Georgia’s transportation sales tax holds voters hostage

Georgia Governor Sonny Perdue has signed into law an innovative taxing measure to improve the transportation infrastructure in the state. The law, though, is fraught with problems, and merely amounts to politicians being able to say, “I told you so,” when residents complain about the condition of the roads in the state.

traffic.jpgAccording to a press release from the governor’s office, the law breaks the state into 12 special tax districts. Each district will get together and form a transportation committee which will recommend projects in need of funding. They could be new roads, repaving, installation of traffic lights, etc. Once the list is complete, it will be put to voters in that district during the 2012 presidential election. If the voters approve the list – with its accompanying 1% hike in the sales tax in that district – then the state would fund those projects. If the voters reject the list, the region would receive no funding.

We have worked extremely hard to bring a level of accountability never seen before in our transportation planning process,” Perdue said. “Now, voters in each area of the state will have a chance to approve a plan that meets the needs of their area of the state while also connecting to the state’s transportation network.”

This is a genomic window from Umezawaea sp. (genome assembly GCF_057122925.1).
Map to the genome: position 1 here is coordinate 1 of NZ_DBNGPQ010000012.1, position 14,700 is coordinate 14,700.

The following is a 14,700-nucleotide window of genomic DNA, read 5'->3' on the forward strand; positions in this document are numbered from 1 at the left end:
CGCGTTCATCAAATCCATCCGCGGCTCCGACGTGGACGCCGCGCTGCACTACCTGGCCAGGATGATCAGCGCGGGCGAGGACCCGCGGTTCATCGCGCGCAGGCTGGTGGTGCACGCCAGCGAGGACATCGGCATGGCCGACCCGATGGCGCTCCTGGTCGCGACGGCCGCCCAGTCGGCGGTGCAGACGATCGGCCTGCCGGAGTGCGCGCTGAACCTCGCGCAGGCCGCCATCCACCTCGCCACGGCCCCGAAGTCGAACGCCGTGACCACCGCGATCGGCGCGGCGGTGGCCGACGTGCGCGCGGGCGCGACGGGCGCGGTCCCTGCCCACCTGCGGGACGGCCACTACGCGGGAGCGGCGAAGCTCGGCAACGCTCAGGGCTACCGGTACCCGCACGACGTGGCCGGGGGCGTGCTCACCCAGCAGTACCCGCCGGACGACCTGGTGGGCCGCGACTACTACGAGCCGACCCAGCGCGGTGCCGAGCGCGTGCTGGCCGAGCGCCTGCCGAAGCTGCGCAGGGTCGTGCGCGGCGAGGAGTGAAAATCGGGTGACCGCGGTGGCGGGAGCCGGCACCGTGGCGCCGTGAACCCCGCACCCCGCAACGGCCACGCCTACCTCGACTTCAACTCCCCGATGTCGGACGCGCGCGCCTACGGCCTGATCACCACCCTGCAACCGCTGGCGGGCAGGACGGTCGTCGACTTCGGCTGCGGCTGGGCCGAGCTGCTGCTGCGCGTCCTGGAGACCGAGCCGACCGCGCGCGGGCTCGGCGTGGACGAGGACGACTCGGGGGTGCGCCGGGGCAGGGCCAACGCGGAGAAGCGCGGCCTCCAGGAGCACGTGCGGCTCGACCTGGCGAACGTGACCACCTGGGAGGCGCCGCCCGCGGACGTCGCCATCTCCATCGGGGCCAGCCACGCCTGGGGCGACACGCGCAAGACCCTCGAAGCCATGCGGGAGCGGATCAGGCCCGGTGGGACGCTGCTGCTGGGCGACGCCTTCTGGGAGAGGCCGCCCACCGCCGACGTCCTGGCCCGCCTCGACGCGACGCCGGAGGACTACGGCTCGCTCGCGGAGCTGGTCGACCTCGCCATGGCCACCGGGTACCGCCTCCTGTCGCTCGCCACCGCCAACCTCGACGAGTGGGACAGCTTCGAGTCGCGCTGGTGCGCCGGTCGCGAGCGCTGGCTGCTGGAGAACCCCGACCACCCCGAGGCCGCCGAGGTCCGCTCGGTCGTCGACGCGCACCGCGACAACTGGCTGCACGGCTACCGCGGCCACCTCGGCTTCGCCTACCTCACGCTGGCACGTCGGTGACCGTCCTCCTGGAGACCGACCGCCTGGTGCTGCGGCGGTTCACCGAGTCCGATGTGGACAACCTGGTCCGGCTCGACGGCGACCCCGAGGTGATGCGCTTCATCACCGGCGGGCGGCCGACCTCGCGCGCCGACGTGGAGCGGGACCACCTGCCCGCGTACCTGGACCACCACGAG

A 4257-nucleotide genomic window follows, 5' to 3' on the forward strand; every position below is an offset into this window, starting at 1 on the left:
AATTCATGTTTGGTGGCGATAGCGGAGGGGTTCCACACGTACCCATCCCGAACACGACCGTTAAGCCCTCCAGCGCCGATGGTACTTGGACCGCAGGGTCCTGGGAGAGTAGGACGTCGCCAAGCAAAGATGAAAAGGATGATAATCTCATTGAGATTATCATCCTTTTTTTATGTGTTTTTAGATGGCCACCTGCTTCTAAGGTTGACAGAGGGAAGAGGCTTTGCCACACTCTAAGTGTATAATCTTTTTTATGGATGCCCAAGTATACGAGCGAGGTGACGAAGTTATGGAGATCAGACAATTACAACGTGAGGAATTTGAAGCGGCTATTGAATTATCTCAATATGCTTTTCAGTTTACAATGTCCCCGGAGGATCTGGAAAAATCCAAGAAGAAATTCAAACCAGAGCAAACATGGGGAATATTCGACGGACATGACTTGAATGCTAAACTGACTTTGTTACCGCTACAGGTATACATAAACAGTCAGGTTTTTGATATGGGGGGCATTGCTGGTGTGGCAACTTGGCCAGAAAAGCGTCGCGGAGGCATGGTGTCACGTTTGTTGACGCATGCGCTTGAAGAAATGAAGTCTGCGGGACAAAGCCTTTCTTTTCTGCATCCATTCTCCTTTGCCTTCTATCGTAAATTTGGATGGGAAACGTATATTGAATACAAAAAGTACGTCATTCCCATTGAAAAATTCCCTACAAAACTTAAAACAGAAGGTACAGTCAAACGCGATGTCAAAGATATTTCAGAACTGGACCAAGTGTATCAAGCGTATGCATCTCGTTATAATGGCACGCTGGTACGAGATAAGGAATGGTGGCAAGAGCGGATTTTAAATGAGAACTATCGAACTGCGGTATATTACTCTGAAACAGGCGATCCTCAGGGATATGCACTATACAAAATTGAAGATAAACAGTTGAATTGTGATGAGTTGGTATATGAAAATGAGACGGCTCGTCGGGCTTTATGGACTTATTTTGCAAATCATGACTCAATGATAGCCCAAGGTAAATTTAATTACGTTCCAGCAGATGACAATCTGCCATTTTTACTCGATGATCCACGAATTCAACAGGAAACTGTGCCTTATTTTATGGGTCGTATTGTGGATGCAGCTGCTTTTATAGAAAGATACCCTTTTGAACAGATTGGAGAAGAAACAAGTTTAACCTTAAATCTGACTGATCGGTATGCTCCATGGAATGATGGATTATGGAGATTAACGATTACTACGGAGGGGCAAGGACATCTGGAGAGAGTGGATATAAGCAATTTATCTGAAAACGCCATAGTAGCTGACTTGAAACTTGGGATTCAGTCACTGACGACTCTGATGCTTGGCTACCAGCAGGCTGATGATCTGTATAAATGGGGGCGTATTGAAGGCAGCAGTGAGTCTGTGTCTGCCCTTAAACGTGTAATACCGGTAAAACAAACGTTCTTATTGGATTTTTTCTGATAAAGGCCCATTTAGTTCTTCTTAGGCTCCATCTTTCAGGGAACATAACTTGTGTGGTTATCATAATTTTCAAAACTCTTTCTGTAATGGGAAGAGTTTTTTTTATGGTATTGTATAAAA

Sounds nice, until you get inside the heads of voters. As politics always play a role in these decisions, say for instance, that during the committee’s negotiations, three projects are suggested for Town A and just one project for Town B some 30 miles away, why would voters in Town B OK the tax hike? Especially if there were projects in Town B that residents felt should have been included.

From the politician’s standpoint, though, this is a win-win because it gives them an out.

sonny_perdue_2.jpg“These district lines are important because they recognize our state’s regional business centers, and the areas from which those centers draw consumers,” Perdue said. “This approach will mean dollars spent in a region remain in that region, and the projects will benefit the entire region.”

In other words, if a district rejects the sales tax increase, “we told you so.” Residents will have no recourse because they voted no to the projects, the politicians will say.

If the state was so concerned about spreading the funds out appropriately, there is another option: just ask for a 1% increase in the sales tax statewide to fund transportation projects and then funnel that money to each district according to its needs/size.

Doing the voting in this manner leaves the voters in each region no choice but to approve the sales tax increase lest funding goes to another region. That is not really the democratic process at work. But it is one way to ensure money is generated for infrastructure.

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